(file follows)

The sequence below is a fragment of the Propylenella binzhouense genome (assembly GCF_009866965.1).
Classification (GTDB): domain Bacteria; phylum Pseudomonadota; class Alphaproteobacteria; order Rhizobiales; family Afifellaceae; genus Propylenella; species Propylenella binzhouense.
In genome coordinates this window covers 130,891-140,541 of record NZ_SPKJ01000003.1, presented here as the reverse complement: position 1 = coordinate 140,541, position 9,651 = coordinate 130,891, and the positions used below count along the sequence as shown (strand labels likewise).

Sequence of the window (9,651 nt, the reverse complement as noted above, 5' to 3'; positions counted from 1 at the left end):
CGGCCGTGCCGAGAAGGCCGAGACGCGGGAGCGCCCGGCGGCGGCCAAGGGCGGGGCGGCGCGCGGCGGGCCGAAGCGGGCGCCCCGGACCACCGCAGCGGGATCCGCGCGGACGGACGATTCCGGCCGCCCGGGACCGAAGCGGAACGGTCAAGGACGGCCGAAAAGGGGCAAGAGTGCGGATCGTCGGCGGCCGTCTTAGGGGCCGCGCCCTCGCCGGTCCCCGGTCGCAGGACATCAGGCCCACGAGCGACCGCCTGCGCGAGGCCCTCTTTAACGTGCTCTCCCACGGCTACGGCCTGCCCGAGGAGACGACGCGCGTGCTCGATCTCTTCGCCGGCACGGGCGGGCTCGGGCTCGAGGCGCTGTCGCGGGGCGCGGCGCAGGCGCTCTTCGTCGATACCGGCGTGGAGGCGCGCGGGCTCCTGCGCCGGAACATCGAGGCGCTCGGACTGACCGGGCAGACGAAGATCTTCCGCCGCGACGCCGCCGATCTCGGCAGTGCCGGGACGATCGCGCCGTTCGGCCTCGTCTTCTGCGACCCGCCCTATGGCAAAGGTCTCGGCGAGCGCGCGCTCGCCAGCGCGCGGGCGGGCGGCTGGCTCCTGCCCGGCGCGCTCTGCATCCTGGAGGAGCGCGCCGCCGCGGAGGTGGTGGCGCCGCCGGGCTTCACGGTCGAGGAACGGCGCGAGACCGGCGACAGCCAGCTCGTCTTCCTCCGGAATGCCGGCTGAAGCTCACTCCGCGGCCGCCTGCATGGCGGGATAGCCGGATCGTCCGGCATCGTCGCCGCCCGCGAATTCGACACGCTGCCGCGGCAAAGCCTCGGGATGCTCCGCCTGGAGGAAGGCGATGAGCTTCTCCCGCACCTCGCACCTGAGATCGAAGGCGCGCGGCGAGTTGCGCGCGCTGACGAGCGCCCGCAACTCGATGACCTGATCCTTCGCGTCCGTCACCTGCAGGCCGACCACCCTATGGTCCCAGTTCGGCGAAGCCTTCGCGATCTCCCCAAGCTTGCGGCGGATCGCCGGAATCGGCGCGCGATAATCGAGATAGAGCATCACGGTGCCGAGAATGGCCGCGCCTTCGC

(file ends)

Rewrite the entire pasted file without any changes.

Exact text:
The sequence below is a fragment of the Propylenella binzhouense genome (assembly GCF_009866965.1).
Classification (GTDB): domain Bacteria; phylum Pseudomonadota; class Alphaproteobacteria; order Rhizobiales; family Afifellaceae; genus Propylenella; species Propylenella binzhouense.
In genome coordinates this window covers 130,891-140,541 of record NZ_SPKJ01000003.1, presented here as the reverse complement: position 1 = coordinate 140,541, position 9,651 = coordinate 130,891, and the positions used below count along the sequence as shown (strand labels likewise).

Sequence of the window (9,651 nt, the reverse complement as noted above, 5' to 3'; positions counted from 1 at the left end):
CGGCCGTGCCGAGAAGGCCGAGACGCGGGAGCGCCCGGCGGCGGCCAAGGGCGGGGCGGCGCGCGGCGGGCCGAAGCGGGCGCCCCGGACCACCGCAGCGGGATCCGCGCGGACGGACGATTCCGGCCGCCCGGGACCGAAGCGGAACGGTCAAGGACGGCCGAAAAGGGGCAAGAGTGCGGATCGTCGGCGGCCGTCTTAGGGGCCGCGCCCTCGCCGGTCCCCGGTCGCAGGACATCAGGCCCACGAGCGACCGCCTGCGCGAGGCCCTCTTTAACGTGCTCTCCCACGGCTACGGCCTGCCCGAGGAGACGACGCGCGTGCTCGATCTCTTCGCCGGCACGGGCGGGCTCGGGCTCGAGGCGCTGTCGCGGGGCGCGGCGCAGGCGCTCTTCGTCGATACCGGCGTGGAGGCGCGCGGGCTCCTGCGCCGGAACATCGAGGCGCTCGGACTGACCGGGCAGACGAAGATCTTCCGCCGCGACGCCGCCGATCTCGGCAGTGCCGGGACGATCGCGCCGTTCGGCCTCGTCTTCTGCGACCCGCCCTATGGCAAAGGTCTCGGCGAGCGCGCGCTCGCCAGCGCGCGGGCGGGCGGCTGGCTCCTGCCCGGCGCGCTCTGCATCCTGGAGGAGCGCGCCGCCGCGGAGGTGGTGGCGCCGCCGGGCTTCACGGTCGAGGAACGGCGCGAGACCGGCGACAGCCAGCTCGTCTTCCTCCGGAATGCCGGCTGAAGCTCACTCCGCGGCCGCCTGCATGGCGGGATAGCCGGATCGTCCGGCATCGTCGCCGCCCGCGAATTCGACACGCTGCCGCGGCAAAGCCTCGGGATGCTCCGCCTGGAGGAAGGCGATGAGCTTCTCCCGCACCTCGCACCTGAGATCGAAGGCGCGCGGCGAGTTGCGCGCGCTGACGAGCGCCCGCAACTCGATGACCTGATCCTTCGCGTCCGTCACCTGCAGGCCGACCACCCTATGGTCCCAGTTCGGCGAAGCCTTCGCGATCTCCCCAAGCTTGCGGCGGATCGCCGGAATCGGCGCGCGATAATCGAGATAGAGCATCACGGTGCCGAGAATGGCCGCGCCTTCGC